Sayings of Chairman Moyo

In November 2000, Jonathan Moyo, Zimbabwe's minister of information, had strong words to say about RW Johnson.

"It was scandalous for a white man from South Africa to make it his business to come and tell Zimbabweans what to think about themselves," he said. "The government would not tolerate a white South African, linked to Tony Leon of the Democratic Party, coming into the country to initiate the people." In future he would be declared "persona non grata". (Focus 20, December 2000).

Fortunately the ban did not stop Johnson reporting from Zimbabwe during the presidential election. And once again Moyo, and the state-controlled media, have had some pretty rum things to say about the Foundation and Johnson. In a long speech to Parliament in Harare on January 31, 2002, during which he berated a number of journalists. Moyo culminated with the following words:

"The British have relied on the Daily News [Harare's independent daily] to project their viewpoint and defend their interests here, whether pursued directly or indirectly through proxy politics. More significantly the paper has provided a platform for Rhodesian ideologies [sic] like John Robertson, Norman Reynolds [both prominent economists] and R.W. Johnson of the Helen Suzman Foundation who use the Daily News as a platform for reissuing colonial myths, stereotypes, slurs, bigotry and prejudices against black Zimbabweans." (Hansard, Zimbabwean Parliamentary debates. Official Report, Vol 28, No 48, Col 4409, Thursday January 31, 2002.)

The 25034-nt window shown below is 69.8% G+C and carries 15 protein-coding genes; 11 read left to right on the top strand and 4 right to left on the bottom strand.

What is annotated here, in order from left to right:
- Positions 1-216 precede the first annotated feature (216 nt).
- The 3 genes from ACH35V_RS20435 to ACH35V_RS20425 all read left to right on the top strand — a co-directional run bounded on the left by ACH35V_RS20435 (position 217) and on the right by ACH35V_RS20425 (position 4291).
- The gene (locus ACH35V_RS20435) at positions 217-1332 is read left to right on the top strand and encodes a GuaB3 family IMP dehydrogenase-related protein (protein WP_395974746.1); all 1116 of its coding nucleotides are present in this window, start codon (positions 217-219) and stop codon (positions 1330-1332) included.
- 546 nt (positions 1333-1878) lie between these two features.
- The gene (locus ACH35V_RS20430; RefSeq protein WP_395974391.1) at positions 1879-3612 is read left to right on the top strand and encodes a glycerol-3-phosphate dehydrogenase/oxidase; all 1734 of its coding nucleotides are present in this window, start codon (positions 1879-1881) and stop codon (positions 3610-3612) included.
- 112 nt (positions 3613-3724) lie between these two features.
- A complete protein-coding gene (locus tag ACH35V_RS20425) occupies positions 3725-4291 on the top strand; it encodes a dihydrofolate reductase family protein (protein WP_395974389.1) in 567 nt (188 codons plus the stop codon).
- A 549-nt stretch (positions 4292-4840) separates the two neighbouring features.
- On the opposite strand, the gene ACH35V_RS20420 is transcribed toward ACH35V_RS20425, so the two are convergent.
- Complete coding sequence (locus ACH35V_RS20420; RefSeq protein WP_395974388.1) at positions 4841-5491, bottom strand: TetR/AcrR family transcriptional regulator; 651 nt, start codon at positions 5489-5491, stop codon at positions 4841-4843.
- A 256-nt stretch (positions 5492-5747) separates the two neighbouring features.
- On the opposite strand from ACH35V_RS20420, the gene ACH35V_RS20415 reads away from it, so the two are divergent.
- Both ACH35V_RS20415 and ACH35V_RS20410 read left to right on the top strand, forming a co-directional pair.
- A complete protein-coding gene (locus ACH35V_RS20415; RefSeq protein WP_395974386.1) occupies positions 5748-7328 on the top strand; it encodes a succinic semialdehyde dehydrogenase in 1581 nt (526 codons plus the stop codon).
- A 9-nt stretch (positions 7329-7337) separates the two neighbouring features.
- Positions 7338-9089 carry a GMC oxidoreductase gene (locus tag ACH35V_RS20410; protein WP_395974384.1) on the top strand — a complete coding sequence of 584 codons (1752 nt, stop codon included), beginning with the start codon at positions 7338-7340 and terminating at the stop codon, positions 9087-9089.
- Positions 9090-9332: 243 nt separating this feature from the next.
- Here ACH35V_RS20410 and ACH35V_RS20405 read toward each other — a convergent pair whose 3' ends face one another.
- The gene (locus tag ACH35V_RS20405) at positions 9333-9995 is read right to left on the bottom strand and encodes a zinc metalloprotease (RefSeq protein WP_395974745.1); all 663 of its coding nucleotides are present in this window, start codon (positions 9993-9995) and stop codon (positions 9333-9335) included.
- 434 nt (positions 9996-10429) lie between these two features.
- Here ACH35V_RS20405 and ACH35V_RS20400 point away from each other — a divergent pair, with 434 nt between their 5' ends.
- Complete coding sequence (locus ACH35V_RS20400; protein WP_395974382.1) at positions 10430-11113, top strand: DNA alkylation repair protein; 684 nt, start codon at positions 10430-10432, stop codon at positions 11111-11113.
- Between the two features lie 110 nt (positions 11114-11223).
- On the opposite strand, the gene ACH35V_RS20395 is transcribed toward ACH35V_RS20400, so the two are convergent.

Then an article in the Sunday Mail on February 24 claimed that a survey published in the Financial Gazette, an independent weekly, indicating a victory for Morgan Tsvangirai had not been undertaken by Target Research and paid for by the Gazette as claimed. It had been bankrolled, said the report, by the Helen Suzman Foundation and the British Westminster Foundation to the tune of $200,000.

"It has now emerged from the manager of the project that the survey result as finalised, and before the white sponsors doctored it, indicated that President Mugabe was leading Tsvangirai by 52 per cent. It had to be changed in favour of Mr Tsvangirai because the sponsors argued that women favoured President Mugabe."

In addition, it said, the United States government, which had not made secret its intentions and hostility towards the Mugabe government, had paid $500,000 for another survey, while Tony Leon of "the white supremacist party of South Africa" had financed yet another.

"These surveys are being quoted left, right and centre, even by some UN agencies, as being authentic and reflecting what the people of Zimbabwe are thinking. They are all part of the international conspiracy to ensure that a self-fulfilling prophecy is achieved. It is in the interest of the public to be aware of this unholy alliance," declared the report.